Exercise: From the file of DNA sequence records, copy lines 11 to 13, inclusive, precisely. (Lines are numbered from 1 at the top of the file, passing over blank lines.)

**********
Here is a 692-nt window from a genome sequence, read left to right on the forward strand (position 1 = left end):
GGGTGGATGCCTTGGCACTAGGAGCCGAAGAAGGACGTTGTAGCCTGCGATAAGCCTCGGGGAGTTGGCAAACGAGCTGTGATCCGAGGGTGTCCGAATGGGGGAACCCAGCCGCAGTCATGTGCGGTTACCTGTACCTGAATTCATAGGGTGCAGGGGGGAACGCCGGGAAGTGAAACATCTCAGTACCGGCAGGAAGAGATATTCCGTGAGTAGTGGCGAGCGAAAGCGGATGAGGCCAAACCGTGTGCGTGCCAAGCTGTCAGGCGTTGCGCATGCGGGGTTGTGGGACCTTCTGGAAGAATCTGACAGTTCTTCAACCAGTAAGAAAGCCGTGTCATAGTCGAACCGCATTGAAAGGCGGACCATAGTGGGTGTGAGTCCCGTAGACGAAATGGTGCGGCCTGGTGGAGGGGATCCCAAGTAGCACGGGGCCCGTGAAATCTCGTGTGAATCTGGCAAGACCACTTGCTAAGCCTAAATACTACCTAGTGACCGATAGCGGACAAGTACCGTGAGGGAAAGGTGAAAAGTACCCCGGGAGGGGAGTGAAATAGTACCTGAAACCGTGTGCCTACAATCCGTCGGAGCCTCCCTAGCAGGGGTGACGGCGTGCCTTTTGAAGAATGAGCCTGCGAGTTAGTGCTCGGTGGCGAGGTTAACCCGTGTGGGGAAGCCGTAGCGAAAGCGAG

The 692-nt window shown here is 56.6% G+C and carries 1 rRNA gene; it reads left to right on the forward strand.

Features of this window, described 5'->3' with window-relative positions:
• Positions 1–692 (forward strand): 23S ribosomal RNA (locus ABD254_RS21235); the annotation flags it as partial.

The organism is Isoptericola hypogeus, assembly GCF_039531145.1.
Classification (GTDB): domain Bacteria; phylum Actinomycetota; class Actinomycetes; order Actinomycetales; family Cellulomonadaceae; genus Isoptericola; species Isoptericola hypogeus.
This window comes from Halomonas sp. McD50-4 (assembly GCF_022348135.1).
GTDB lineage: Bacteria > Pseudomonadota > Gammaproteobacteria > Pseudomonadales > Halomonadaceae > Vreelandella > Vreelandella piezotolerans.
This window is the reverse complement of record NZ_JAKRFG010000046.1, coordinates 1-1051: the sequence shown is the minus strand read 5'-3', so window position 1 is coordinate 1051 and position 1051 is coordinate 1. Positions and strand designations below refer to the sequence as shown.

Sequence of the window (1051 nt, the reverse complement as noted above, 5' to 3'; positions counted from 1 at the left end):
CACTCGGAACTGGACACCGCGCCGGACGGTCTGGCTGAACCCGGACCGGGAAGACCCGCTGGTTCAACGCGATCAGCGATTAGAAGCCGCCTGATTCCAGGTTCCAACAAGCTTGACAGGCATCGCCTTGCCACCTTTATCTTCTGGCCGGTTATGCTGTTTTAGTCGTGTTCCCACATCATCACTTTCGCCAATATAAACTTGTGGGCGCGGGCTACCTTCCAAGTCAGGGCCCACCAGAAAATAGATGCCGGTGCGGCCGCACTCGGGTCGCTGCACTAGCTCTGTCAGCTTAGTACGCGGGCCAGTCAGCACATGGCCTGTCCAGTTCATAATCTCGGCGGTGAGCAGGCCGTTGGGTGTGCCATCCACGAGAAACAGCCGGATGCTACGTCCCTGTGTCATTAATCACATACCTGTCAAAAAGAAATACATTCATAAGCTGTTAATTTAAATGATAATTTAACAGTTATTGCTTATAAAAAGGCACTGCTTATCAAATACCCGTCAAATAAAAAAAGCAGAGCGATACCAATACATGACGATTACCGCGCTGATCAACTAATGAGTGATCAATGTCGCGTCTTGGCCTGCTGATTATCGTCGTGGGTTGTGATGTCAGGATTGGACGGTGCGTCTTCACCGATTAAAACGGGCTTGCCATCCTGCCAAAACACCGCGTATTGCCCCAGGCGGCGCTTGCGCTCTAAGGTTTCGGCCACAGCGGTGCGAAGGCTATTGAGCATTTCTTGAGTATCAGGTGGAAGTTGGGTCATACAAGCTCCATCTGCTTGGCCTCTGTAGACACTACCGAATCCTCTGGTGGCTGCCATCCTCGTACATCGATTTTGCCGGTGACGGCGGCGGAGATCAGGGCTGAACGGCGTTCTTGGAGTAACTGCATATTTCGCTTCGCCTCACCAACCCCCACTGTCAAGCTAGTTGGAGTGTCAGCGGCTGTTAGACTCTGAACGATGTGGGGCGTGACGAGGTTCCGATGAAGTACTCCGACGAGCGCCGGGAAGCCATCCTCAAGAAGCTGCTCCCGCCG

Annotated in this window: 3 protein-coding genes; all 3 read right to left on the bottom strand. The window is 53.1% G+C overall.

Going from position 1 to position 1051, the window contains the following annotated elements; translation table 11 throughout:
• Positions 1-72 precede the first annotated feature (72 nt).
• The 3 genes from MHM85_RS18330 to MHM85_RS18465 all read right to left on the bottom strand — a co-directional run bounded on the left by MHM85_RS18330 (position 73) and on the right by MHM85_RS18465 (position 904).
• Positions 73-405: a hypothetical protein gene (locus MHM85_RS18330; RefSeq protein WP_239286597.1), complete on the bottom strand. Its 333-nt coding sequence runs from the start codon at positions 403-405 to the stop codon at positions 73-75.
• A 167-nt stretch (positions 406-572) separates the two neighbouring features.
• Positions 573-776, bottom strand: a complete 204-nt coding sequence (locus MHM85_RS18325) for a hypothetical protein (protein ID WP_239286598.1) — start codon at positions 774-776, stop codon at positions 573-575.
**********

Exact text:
Sequence of the window (1051 nt, the reverse complement as noted above, 5' to 3'; positions counted from 1 at the left end):
CACTCGGAACTGGACACCGCGCCGGACGGTCTGGCTGAACCCGGACCGGGAAGACCCGCTGGTTCAACGCGATCAGCGATTAGAAGCCGCCTGATTCCAGGTTCCAACAAGCTTGACAGGCATCGCCTTGCCACCTTTATCTTCTGGCCGGTTATGCTGTTTTAGTCGTGTTCCCACATCATCACTTTCGCCAATATAAACTTGTGGGCGCGGGCTACCTTCCAAGTCAGGGCCCACCAGAAAATAGATGCCGGTGCGGCCGCACTCGGGTCGCTGCACTAGCTCTGTCAGCTTAGTACGCGGGCCAGTCAGCACATGGCCTGTCCAGTTCATAATCTCGGCGGTGAGCAGGCCGTTGGGTGTGCCATCCACGAGAAACAGCCGGATGCTACGTCCCTGTGTCATTAATCACATACCTGTCAAAAAGAAATACATTCATAAGCTGTTAATTTAAATGATAATTTAACAGTTATTGCTTATAAAAAGGCACTGCTTATCAAATACCCGTCAAATAAAAAAAGCAGAGCGATACCAATACATGACGATTACCGCGCTGATCAACTAATGAGTGATCAATGTCGCGTCTTGGCCTGCTGATTATCGTCGTGGGTTGTGATGTCAGGATTGGACGGTGCGTCTTCACCGATTAAAACGGGCTTGCCATCCTGCCAAAACACCGCGTATTGCCCCAGGCGGCGCTTGCGCTCTAAGGTTTCGGCCACAGCGGTGCGAAGGCTATTGAGCATTTCTTGAGTATCAGGTGGAAGTTGGGTCATACAAGCTCCATCTGCTTGGCCTCTGTAGACACTACCGAATCCTCTGGTGGCTGCCATCCTCGTACATCGATTTTGCCGGTGACGGCGGCGGAGATCAGGGCTGAACGGCGTTCTTGGAGTAACTGCATATTTCGCTTCGCCTCACCAACCCCCACTGTCAAGCTAGTTGGAGTGTCAGCGGCTGTTAGACTCTGAACGATGTGGGGCGTGACGAGGTTCCGATGAAGTACTCCGACGAGCGCCGGGAAGCCATCCTCAAGAAGCTGCTCCCGCCG

Annotated in this window: 3 protein-coding genes; all 3 read right to left on the bottom strand. The window is 53.1% G+C overall.